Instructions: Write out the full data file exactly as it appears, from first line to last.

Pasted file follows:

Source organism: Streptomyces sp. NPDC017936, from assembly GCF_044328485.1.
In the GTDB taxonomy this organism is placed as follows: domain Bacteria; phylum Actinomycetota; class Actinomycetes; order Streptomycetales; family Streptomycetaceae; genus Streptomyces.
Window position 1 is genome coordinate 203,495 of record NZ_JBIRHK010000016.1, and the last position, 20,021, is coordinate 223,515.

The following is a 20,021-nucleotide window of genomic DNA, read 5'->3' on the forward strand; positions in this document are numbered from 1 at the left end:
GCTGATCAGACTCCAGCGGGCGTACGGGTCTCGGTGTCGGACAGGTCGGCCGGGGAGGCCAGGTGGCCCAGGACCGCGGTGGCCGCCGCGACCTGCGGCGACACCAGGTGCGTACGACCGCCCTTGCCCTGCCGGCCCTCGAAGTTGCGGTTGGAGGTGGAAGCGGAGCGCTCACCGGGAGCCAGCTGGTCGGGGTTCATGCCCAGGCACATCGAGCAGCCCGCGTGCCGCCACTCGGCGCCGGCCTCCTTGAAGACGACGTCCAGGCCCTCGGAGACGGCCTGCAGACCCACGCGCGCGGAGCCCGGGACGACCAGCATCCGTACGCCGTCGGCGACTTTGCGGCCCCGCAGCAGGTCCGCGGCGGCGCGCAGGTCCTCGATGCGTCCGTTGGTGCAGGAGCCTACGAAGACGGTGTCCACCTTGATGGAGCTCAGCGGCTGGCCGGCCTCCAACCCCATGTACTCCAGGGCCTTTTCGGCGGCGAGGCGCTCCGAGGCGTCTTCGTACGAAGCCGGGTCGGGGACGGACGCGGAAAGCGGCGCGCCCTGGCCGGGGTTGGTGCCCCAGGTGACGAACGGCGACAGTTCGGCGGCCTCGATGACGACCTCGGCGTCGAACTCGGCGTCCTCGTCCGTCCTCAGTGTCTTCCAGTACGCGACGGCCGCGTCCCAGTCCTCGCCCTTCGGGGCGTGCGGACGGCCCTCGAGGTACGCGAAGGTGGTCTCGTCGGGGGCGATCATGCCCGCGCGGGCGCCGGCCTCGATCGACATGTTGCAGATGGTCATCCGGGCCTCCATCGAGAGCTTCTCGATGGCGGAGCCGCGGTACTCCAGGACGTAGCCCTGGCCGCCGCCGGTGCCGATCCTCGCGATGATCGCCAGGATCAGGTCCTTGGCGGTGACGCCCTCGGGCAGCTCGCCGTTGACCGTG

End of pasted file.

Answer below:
Source organism: Streptomyces sp. NPDC017936, from assembly GCF_044328485.1.
In the GTDB taxonomy this organism is placed as follows: domain Bacteria; phylum Actinomycetota; class Actinomycetes; order Streptomycetales; family Streptomycetaceae; genus Streptomyces.
Window position 1 is genome coordinate 203,495 of record NZ_JBIRHK010000016.1, and the last position, 20,021, is coordinate 223,515.

The following is a 20,021-nucleotide window of genomic DNA, read 5'->3' on the forward strand; positions in this document are numbered from 1 at the left end:
GCTGATCAGACTCCAGCGGGCGTACGGGTCTCGGTGTCGGACAGGTCGGCCGGGGAGGCCAGGTGGCCCAGGACCGCGGTGGCCGCCGCGACCTGCGGCGACACCAGGTGCGTACGACCGCCCTTGCCCTGCCGGCCCTCGAAGTTGCGGTTGGAGGTGGAAGCGGAGCGCTCACCGGGAGCCAGCTGGTCGGGGTTCATGCCCAGGCACATCGAGCAGCCCGCGTGCCGCCACTCGGCGCCGGCCTCCTTGAAGACGACGTCCAGGCCCTCGGAGACGGCCTGCAGACCCACGCGCGCGGAGCCCGGGACGACCAGCATCCGTACGCCGTCGGCGACTTTGCGGCCCCGCAGCAGGTCCGCGGCGGCGCGCAGGTCCTCGATGCGTCCGTTGGTGCAGGAGCCTACGAAGACGGTGTCCACCTTGATGGAGCTCAGCGGCTGGCCGGCCTCCAACCCCATGTACTCCAGGGCCTTTTCGGCGGCGAGGCGCTCCGAGGCGTCTTCGTACGAAGCCGGGTCGGGGACGGACGCGGAAAGCGGCGCGCCCTGGCCGGGGTTGGTGCCCCAGGTGACGAACGGCGACAGTTCGGCGGCCTCGATGACGACCTCGGCGTCGAACTCGGCGTCCTCGTCCGTCCTCAGTGTCTTCCAGTACGCGACGGCCGCGTCCCAGTCCTCGCCCTTCGGGGCGTGCGGACGGCCCTCGAGGTACGCGAAGGTGGTCTCGTCGGGGGCGATCATGCCCGCGCGGGCGCCGGCCTCGATCGACATGTTGCAGATGGTCATCCGGGCCTCCATCGAGAGCTTCTCGATGGCGGAGCCGCGGTACTCCAGGACGTAGCCCTGGCCGCCGCCGGTGCCGATCCTCGCGATGATCGCCAGGATCAGGTCCTTGGCGGTGACGCCCTCGGGCAGCTCGCCGTTGACCGTG